O.C.R. Chief's Advice Ignored in Title IX Case
Washington--Secretary of Education Terrel H. Bell ignored the advice of his department's civil-rights chief when he decided earlier this month to tell the Justice Department not to appeal a controversial court decision restricting the applicability of Title IX of the Education Amendments of 1972.
Harry M. Singleton, the acting director of the department's office for civil rights (ocr), warned the Secretary in an Aug. 19 memo that failure to appeal the court decision, which involved allegations of sex discrimination in the University of Richmond athletic department, would "jeopardize the ability of ocr to effectively perform its statutory duties."
Mr. Singleton's memo to Mr. Bell was distributed to the public on Sept. 14 during a press conference sponsored by several women's-rights organizations.
If the government accepted the logic behind the court's ruling, Mr. Singleton told the Secretary, "few of the Title VI, Title IX, and Section 504 complaints now handled by ocr would remain within ocr's jurisdiction."
Those federal statutes prohibit the recipients of federal funds from discriminating on the basis of race, sex, and handicap, respectively.
Despite Mr. Singleton's warnings, the federal government's deadline for filing an appeal in the case, University of Richmond v. Bell, passed without action on Sept. 7.
In the Richmond case, U.S. District Judge D. Dortch Warriner, of the Eastern District of Virginia, ruled that ed could not investigate the university's athletic department for compliance with Title IX because the department did not receive specifically earmarked federal assistance.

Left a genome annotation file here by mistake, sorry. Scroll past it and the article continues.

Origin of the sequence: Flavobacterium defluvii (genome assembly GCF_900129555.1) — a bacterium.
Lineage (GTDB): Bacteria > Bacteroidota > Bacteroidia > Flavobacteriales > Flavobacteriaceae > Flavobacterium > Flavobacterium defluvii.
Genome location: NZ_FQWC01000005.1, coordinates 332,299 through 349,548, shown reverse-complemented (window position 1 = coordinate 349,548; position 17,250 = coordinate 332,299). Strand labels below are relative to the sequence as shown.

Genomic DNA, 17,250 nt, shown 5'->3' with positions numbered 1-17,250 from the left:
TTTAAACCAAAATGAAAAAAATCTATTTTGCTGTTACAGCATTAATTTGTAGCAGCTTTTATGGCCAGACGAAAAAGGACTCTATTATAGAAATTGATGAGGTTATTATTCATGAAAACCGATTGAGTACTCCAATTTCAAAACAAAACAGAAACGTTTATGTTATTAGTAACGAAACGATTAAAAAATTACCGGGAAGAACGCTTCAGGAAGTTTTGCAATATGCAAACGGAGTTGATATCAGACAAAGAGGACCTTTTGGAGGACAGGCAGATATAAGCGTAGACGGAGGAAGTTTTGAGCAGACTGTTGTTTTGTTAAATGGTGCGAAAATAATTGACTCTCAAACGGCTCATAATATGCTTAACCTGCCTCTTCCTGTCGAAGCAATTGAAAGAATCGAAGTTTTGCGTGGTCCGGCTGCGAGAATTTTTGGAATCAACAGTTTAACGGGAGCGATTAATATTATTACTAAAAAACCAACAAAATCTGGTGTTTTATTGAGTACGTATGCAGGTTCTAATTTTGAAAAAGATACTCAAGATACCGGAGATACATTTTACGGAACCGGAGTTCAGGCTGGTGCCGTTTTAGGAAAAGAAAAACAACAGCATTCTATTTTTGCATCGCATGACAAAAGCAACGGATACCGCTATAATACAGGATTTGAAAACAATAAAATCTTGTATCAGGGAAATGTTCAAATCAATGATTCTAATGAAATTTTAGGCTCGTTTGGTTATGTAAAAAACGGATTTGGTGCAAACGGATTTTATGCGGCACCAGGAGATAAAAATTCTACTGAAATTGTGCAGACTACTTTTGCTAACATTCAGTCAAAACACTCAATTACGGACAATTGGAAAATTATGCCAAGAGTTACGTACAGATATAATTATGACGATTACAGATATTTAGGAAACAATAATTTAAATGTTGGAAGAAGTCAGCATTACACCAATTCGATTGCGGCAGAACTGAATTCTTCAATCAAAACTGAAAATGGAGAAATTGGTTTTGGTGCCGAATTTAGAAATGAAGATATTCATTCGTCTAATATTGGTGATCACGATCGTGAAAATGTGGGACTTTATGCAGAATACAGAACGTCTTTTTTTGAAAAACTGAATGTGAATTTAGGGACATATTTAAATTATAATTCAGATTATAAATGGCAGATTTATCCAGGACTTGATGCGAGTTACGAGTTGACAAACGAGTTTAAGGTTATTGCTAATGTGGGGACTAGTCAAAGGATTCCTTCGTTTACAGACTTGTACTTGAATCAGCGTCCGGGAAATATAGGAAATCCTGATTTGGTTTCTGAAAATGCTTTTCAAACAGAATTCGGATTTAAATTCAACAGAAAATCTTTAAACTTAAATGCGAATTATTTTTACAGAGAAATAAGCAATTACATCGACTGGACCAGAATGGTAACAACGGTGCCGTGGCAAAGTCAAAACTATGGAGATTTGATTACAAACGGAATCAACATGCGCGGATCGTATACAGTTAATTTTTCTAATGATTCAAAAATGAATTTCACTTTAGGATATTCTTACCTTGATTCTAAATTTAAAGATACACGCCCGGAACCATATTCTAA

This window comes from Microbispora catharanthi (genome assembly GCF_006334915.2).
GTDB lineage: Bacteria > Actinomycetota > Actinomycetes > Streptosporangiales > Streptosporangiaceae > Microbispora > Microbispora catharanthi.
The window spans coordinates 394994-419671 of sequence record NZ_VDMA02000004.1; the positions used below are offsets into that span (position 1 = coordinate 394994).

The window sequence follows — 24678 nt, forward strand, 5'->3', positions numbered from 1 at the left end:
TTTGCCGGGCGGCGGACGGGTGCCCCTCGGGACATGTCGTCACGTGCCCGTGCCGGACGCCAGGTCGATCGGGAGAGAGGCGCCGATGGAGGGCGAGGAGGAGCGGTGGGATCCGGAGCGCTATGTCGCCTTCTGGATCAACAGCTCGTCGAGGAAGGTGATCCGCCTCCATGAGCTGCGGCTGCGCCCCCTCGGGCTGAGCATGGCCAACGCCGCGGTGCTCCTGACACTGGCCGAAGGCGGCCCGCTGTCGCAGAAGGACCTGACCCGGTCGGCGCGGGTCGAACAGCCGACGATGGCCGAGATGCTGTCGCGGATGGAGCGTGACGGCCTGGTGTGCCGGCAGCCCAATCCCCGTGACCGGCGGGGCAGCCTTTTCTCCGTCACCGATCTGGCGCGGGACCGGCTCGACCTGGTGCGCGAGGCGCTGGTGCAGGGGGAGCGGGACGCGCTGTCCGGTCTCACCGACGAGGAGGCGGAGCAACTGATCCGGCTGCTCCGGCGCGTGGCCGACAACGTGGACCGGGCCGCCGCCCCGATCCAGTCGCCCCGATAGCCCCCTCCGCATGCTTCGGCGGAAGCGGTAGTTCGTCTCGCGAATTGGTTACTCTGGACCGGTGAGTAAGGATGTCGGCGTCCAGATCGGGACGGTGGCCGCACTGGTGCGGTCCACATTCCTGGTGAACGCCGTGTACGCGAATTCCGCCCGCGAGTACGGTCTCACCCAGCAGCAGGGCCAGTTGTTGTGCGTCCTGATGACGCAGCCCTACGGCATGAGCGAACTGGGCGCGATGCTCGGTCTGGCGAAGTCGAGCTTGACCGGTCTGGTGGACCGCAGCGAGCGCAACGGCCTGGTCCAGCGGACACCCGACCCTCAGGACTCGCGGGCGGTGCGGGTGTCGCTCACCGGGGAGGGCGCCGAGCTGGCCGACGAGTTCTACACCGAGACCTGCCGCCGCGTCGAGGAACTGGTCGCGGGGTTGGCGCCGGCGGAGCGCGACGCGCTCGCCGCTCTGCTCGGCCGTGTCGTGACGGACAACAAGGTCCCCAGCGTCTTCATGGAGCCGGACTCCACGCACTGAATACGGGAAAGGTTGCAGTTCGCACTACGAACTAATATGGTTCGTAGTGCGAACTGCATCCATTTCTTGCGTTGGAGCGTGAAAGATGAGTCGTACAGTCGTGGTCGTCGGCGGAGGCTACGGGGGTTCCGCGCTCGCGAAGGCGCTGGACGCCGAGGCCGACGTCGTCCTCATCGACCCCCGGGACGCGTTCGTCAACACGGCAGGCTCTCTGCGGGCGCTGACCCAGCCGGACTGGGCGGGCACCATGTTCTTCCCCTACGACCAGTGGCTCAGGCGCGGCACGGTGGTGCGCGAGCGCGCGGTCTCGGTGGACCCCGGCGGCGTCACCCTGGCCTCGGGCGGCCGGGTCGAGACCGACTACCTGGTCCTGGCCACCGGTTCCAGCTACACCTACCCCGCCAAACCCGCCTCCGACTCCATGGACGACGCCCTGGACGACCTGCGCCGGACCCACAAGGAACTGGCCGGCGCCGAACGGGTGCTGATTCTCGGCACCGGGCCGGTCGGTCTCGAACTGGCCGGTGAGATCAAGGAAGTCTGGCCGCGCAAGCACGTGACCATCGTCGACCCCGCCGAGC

Judge Warriner also barred ed's civil-rights office from investigating all other educational institutions and their component programs in his jurisdiction absent a prior showing that those entities receive federal aid directly.
In reaching that decision, Mr. Singleton said in his memo, "the court reversed several of the most fundamental principles under which ocr has operated."
Mr. Singleton, whose nomination as full-time director of the civil-rights ofice is now pending before the Senate, also pointed out that Judge Warriner's injunction would affect "virtually every complaint ocr receives and every compliance review ocr may wish to conduct in the eastern half of Virginia."
"In short," he said, "the opinion reaches well beyond the legal question of jurisdiction over intercollegiate athletics and would seek to intrude the district court into the day-to-day workings of" the civil-rights office.--tm
Vol. 02, Issue 04